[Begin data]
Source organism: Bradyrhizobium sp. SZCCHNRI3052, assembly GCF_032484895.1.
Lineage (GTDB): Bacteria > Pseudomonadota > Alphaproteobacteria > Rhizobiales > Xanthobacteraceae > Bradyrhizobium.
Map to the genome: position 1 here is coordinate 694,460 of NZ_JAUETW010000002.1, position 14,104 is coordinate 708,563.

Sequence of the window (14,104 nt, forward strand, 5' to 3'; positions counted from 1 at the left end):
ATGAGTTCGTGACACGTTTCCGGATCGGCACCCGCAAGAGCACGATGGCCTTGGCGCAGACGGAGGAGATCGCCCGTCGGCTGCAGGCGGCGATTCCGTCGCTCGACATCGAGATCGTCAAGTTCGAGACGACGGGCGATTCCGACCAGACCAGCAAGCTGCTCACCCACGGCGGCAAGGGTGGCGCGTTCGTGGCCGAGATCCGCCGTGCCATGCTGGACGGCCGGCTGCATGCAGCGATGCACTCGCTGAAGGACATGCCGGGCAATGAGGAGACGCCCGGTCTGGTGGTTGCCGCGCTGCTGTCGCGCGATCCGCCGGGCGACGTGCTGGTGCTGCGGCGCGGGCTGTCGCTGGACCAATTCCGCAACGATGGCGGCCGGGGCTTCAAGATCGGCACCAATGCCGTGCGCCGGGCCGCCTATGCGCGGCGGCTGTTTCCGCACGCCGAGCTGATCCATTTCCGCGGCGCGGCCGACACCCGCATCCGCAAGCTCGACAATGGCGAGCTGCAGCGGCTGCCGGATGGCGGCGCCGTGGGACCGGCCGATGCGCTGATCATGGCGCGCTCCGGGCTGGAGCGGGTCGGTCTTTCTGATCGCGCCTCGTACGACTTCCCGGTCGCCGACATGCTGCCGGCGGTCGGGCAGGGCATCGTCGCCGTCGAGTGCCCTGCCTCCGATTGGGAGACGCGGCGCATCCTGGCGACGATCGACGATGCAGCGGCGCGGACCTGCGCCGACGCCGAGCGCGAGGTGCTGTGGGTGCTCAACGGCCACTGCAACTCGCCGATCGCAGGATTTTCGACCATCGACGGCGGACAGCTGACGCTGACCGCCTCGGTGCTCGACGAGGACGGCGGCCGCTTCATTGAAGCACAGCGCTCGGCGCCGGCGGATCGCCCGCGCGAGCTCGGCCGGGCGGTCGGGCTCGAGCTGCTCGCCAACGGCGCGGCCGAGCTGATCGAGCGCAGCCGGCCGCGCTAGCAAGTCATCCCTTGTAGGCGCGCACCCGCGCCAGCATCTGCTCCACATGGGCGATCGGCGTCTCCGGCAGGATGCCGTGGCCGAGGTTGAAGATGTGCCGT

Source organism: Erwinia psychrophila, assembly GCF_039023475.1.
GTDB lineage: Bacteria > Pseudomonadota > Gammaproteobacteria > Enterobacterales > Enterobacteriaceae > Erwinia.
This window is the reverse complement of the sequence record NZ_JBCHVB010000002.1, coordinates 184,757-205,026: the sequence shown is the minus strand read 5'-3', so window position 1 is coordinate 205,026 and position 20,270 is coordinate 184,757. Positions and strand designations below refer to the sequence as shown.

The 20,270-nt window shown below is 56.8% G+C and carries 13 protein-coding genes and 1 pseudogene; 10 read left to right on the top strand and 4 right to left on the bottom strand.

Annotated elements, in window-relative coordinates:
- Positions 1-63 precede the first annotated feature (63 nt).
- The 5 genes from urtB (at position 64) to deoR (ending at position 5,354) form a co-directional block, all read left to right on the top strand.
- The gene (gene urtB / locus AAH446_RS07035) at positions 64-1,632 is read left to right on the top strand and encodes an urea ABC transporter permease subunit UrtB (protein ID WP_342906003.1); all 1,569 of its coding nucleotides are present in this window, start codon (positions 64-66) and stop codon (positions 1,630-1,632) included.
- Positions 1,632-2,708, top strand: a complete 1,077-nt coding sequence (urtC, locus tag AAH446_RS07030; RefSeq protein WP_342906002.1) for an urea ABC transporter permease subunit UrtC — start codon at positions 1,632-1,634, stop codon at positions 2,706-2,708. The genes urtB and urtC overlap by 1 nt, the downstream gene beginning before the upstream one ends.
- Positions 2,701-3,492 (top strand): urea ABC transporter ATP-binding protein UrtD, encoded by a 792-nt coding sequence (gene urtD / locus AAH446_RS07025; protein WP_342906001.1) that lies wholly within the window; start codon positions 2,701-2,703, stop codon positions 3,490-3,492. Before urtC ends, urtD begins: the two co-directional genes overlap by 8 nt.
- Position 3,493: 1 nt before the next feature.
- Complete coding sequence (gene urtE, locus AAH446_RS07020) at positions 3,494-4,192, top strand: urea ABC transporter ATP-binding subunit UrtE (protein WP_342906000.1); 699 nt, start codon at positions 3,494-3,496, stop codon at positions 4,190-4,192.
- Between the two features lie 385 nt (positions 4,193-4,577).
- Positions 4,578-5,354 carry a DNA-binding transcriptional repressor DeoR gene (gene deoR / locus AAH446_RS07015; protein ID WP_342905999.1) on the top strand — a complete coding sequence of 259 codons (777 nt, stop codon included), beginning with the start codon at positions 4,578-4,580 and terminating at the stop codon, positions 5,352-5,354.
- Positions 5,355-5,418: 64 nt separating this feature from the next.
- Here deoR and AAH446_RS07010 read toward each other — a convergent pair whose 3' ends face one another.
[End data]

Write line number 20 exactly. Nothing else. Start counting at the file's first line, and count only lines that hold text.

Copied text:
- Positions 5,355-5,418: 64 nt separating this feature from the next.